Points of Interest
1 – The Sanctuary
The first idea came from the cardinal of Lisbon in a visit in the 30’s to the city of Rio de Janeiro. Have a statue with the magnificence and beauty of the one in Brazil that would value the city and consecrate the religious strength of the people of Portugal against the atheism that was to came to the world, as the prophesy of our lady of Fatima claimed.
Besides that there were signs of war that troubled the minds of the bishops of Portugal. They were worried of the echoes of war (II world war) coming from the 4 corners of Europe. So they decided to ask for help to the sacred heart of Jesus to keep the country safe from this war.
The neutrality that Portugal was able to have during WWII was able to spare the country to the doom and chaos that destroyed many other nations. The city filled with spies and refugees many of those looking for a safe passage to America. The reserves of tungsten, an important element for reinforcement of metal and hence for the production of weapons was one of the key elements for the protection of the country by both sides while the saving account of the country was filling up with gold. Although pale today to what they used to Portugal is still the 12th country in the world with the largest gold reserves.
From 1939 to 1958 children were sent throughout the country to ask for money for the construction of the monument.
It was in 1949 that the first stone was placed. The government was happy to celebrate the event and management of the situation during world war II, there was money available and an enormous interest of the religious community. It was also the 50th anniversary of the sister Mary of the Divine Heart (Maria Droste zu Vischering) that died in Porto and had a significant role in the consecration of all mankind to the heart of Jesus.
After more than 40 thousand tons of concrete were used the statue was inaugurated in 1959 in the presence of several bishops and more than 300.000 people.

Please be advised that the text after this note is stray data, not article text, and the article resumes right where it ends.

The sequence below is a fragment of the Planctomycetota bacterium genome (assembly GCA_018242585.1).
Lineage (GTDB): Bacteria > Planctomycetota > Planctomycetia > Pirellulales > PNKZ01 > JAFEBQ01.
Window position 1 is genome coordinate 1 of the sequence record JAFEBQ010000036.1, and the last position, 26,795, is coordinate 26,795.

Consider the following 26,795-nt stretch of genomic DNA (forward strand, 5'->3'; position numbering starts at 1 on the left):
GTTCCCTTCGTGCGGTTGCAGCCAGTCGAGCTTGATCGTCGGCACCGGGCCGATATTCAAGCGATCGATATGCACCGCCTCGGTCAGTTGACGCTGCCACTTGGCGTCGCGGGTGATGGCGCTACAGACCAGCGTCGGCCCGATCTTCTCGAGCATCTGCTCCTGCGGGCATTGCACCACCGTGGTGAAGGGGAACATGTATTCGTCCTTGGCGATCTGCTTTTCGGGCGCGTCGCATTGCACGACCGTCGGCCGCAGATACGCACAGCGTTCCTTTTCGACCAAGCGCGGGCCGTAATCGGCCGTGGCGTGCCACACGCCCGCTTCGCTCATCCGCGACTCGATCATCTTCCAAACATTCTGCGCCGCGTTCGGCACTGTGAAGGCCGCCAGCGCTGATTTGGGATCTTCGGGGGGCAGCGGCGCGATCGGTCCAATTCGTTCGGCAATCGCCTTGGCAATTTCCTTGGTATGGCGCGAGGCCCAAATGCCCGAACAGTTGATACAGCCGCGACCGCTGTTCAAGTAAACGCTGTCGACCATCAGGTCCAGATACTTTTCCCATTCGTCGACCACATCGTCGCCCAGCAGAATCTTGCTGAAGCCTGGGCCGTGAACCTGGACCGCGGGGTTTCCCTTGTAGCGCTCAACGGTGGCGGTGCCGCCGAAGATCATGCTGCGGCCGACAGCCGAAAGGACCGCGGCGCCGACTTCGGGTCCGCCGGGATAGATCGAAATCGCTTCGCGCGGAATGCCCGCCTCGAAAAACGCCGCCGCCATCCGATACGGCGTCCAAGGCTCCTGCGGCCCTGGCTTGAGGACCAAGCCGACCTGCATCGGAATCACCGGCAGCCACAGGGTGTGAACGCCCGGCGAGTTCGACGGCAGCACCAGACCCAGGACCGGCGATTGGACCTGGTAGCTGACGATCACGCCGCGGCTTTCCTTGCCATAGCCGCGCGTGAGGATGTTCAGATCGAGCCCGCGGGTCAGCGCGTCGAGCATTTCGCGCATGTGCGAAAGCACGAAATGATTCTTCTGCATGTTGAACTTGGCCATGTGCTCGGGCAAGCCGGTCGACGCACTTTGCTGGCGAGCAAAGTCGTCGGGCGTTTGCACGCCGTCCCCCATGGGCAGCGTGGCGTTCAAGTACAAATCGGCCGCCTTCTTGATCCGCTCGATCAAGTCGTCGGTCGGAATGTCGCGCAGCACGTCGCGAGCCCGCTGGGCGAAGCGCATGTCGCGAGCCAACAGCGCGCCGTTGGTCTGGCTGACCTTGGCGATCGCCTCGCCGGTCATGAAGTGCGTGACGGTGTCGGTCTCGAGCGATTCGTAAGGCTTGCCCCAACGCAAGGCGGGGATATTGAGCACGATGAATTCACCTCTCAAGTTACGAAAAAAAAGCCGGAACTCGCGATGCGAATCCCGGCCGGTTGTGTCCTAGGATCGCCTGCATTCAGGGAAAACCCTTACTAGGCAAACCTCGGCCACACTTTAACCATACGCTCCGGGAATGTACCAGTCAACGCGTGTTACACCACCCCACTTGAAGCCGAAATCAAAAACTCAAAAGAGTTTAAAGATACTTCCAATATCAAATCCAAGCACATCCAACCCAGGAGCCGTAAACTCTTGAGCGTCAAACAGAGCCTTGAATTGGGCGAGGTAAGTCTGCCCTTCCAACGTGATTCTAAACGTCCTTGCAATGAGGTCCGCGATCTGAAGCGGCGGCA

The monument is set high, 113m above sea level and has 100 meters high allowing a fabulous view of the river Tagus and the city of Lisbon.
Address: 2800-058 Almada
Phone: +351 212 751 000
Schedule: Winter – 9h30-18h15 Summer – 9h30-18h30 – Saturday and Sunday until 19h.
2 – Statue of Fernão Mendes Pinto
A small but expressive statue, in honor to the man from the XVI century that wrote the book Pilgrimage from his trips around the world. In the course of his travels in the Middle and Far East, Pinto visited Ethiopia, the Arabian Sea, China (where he claimed to have been a forced laborer on the Great Wall), India and Japan. He claimed to have been among the first group of Europeans to visit Japan and initiate the Nanban trade period.
Pilgrimage shows Pinto as sharply critical of Portuguese colonialism in the Far East. The vivid tales of his wanderings over twenty years – he wrote, for example, that he was "thirteen times made captive and seventeen times sold" – were so unusual that they were mostly not believed. They gave rise to the saying "Fernão, Mentes? Minto!", a Portuguese pun on his name meaning "Fernão, do you lie? Yes, I lie!".
Fernão mendes Pinto died in Almada in 1583.
Address - Rua Cidade de Ostrava, 2800 Pragal
1 – Almada Youth Hostel – My Rating – 8/10
The main highlight is the spectacular view over the city of Lisbon for a very decent price.
Address – Quinta do Bucelinho – Pragal – 2800-358 Almada
Phone - +351 212 943 491
Beds – 124
Internet – Yes
Parking – Yes
Breakfast – Yes
Swimming Pool – No
Price (double room/night with WC) – 42€
Subway – Margem Sul Subway – Line 1 or 3 - Stop: Almada or Bento Gonçalves
Bus - Transportes Sul do Tejo (TST) - 101, 152, 153, 176